Collection Review In reviewing the collection on the Civil War and Reconstruction I looked both in the Media Center itself and on the Destiny data base. I noticed that there was a good deal of new and nearly new resources. When I talked with the SLMS she said that they had recently weeded and replenished the books dealing with the Civil War and Reconstruction, but acknowledged that there was room for improvement. While she has new materials she does not have the amount that she needs to serve the large number of students and classrooms who use them. I was able to find 87 titles concerning this historical era; four were movies, 29 were non-fiction books, 22 were fiction titles and 18 were biographies. It is obvious that it is imperative that the number of materials be increased. When I asked about circulation of these items the SLMS was very clear that they were popular items especially in the early fall and late spring when these items are most in use. The SLMS did not feel that the data on the circulation of these items was very accurate as many of them are used primarily in the media center so that they may be easily shared among the classes. She was however able to tell me that in the 900s section of the library there had been 179 check outs to date this year. She estimated that the majority of them had been to check out books about the Civil War era. The materials themselves were easy to locate in the Media Center. The nonfiction books were located in shelves along the back wall of the Media Center and organized using the Dewey decimal system which is clearly labeled for easy access by students and faculty. There are tables just in front of the nonfiction section for easy use during research. The biography section runs perpendicular to the nonfiction section and is organized alphabetically by the subjects last name. The fiction books are organized in shelves which are parallel to the biography section and organized by the authors last name. When I looked at the materials themselves they looked very new which speaks to their recent purchase date. The books are heavily used, although they do not show much wear as of yet. When I asked classroom teachers what they would like to see in the media center regarding these standards they expressed that they liked what was there, but needed more of it and of a wider range of reading abilities. Teachers also told me that they would like to have some class sets of books both fiction and nonfiction to use to integrate the social studies standards into other parts of their day specifically the reading portions of the day. In light of the large percentage of the school population who are Hispanic I feel that it would be helpful if we could stock the library with some books which are written in Spanish whenever possible. Also, I feel that whenever possible we should look to purchase books which look at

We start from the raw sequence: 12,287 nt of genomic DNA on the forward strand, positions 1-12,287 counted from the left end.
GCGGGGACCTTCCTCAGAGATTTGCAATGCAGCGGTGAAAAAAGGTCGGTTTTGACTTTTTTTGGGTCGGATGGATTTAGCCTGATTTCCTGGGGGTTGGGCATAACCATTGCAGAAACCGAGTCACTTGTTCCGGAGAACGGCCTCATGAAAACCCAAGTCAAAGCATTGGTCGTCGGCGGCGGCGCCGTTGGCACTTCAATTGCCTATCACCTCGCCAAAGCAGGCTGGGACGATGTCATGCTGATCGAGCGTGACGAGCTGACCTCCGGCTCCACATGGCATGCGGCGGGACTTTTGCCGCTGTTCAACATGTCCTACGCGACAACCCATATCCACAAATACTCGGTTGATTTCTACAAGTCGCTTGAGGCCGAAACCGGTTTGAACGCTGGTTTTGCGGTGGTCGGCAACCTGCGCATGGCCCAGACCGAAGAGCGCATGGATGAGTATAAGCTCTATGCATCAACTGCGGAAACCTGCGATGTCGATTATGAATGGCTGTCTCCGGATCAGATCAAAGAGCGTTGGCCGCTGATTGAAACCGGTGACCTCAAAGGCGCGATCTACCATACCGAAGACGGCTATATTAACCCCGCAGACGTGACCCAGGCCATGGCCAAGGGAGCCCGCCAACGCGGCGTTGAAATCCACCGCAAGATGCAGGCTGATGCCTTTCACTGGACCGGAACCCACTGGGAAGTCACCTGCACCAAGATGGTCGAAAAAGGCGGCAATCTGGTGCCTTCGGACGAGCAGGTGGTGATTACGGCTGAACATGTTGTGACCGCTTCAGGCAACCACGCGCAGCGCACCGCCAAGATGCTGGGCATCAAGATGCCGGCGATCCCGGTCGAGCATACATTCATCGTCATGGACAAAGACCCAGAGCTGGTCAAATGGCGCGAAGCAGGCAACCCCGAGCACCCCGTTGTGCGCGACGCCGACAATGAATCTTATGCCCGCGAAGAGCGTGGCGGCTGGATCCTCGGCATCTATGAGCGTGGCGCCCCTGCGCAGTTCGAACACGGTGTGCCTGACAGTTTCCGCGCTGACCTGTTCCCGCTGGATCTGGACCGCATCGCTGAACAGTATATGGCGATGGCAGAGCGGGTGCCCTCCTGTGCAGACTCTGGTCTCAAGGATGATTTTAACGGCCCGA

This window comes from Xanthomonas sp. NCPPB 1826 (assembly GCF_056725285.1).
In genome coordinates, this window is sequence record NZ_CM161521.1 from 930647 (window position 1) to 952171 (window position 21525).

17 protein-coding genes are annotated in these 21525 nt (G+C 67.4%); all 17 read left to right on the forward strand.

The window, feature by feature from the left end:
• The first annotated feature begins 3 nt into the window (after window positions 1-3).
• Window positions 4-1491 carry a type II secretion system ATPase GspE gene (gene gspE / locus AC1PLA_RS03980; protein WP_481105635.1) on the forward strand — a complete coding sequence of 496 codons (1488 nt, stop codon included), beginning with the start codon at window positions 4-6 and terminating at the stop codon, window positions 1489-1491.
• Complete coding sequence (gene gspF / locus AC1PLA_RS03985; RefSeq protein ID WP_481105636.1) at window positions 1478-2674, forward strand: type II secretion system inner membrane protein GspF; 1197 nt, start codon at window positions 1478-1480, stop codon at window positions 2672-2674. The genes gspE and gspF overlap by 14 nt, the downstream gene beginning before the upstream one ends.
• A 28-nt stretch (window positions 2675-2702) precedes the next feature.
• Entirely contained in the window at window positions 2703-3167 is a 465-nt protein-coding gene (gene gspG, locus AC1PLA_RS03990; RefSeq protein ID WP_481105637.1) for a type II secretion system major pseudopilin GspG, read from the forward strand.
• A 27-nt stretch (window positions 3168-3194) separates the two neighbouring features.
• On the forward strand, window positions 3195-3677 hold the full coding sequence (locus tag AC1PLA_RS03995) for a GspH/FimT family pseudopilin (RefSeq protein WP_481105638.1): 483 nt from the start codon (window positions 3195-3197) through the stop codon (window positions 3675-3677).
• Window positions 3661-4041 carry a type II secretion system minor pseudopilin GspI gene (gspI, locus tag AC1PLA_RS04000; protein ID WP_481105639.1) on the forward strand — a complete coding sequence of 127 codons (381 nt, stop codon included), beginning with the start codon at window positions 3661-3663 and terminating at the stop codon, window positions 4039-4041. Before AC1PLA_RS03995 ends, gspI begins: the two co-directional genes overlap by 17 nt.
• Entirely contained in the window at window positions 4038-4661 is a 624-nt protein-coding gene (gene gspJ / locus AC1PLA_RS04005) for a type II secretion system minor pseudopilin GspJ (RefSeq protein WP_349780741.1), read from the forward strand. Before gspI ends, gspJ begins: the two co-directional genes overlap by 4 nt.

historical issues from diverse perspectives. I think that it is particularly important that the AfricanAmerican experience during the pre- and post Civil War Era is represents as well of that differing groups such as women, children, soldiers who fought on both sides of the conflict and civilians.

Additional Resources http://frit7134.wikispaces.com/